Flying on Friday? Brace for another round of winter-weather disruptions.
Airlines were already canceling flights for Friday ahead of a winter storm that’s forecast to dump up to a foot of snow across the Midwest, including in Chicago and its busy air-travel hubs. Most big carriers also were waiving rebooking fees for fliers ticketed through Chicago and at airports across the Great Lakes region.
Nationwide, more than 530 flights have already been canceled, according to flight-tracking service FlightAware. The bulk of those came at Chicago’s two major airports: O’Hare is a hub for both American and United while Midway is one of the busiest bases for Southwest.
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Southwest and American were the first to start paring their Midwest schedules because of the storm.
Southwest told USA TODAY’s Today in the Sky blog that “due to the operational limitations created by the storm system,” it would suspend flights at Midway airport from 8 p.m. local time on Thursday through “at least” noon local time on Friday.
Airlines in recent years have begun canceling flights in advance of big storms. That allows carriers to keep their planes, crews and passengers from getting "stuck" at snowbound airports. It also enables a quick re-start of operations when the weather clears.
“Proactive cancellations allow our customers either more time to reschedule their travel plans or the ability to reroute their trip, utilizing other connection points in our network to complete their travel,” Southwest said about its preemptive cancellations in the Midwest.
The carrier said it would continue to monitor the storm and make adjustments as needed.
Southwest said it also would allow affected Midwest and Great Lakes customers to make one change to their itineraries without paying a fare difference. Southwest is the lone major carrier not to charge change fees, which can cost $200 and up at other U.S. airlines. But passengers flying on U.S. carriers still typically also pay a recalculated fare when making a flight change. Southwest said waiving that procedure would free up fliers to move travel to avoid the storm.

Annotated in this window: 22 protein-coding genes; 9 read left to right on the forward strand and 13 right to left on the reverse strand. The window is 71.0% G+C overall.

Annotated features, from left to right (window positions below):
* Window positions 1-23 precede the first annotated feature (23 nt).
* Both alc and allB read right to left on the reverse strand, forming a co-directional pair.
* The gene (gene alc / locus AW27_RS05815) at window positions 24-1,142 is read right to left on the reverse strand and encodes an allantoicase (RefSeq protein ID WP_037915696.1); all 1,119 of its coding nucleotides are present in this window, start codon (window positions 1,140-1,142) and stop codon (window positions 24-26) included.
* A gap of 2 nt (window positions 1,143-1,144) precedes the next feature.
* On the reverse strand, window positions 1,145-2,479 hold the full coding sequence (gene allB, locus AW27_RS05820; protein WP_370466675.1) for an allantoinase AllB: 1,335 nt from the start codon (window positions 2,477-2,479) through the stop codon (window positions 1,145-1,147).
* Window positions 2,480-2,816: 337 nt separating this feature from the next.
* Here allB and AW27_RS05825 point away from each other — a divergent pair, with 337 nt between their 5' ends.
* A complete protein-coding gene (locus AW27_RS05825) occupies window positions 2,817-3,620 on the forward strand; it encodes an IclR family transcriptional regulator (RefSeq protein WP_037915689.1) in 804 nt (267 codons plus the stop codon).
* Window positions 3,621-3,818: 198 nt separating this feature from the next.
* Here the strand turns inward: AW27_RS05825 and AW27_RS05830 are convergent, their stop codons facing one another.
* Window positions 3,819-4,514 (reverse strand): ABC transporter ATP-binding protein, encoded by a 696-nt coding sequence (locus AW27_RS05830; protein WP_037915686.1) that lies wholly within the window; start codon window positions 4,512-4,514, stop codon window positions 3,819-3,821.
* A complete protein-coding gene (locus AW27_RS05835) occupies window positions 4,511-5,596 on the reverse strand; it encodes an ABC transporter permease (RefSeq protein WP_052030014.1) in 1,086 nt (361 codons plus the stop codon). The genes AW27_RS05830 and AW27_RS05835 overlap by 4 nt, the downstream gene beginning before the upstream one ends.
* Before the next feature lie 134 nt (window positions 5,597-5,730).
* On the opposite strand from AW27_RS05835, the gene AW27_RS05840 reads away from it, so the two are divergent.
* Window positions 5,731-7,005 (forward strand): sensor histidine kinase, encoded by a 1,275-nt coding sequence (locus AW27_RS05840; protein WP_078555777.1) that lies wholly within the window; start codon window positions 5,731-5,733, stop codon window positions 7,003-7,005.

Other airlines had also begun to cancel flights, FlightAware’s data showed.
Among those was American, which had preemptively canceled at least 100 combined mainline and regional flights for Friday, according to FlightAware.
American also was allowing affected customers to make changes without paying change fees or recalculated fares.
United, Delta, JetBlue and Air Canada were among other big carriers waiving rebooking charges for customers in the U.S. Midwest and in the Great Lakes region. Details varied by airline, but they generally allowed fliers to make one change to their itineraries without paying change fees or recalculated fares. Airports covered also varied by carrier, but covered a spread of destinations from Iowa and Minnesota east through western New York state and Ontario.
Scroll down for links to the winter-weather waivers currently in effect at big North American airlines: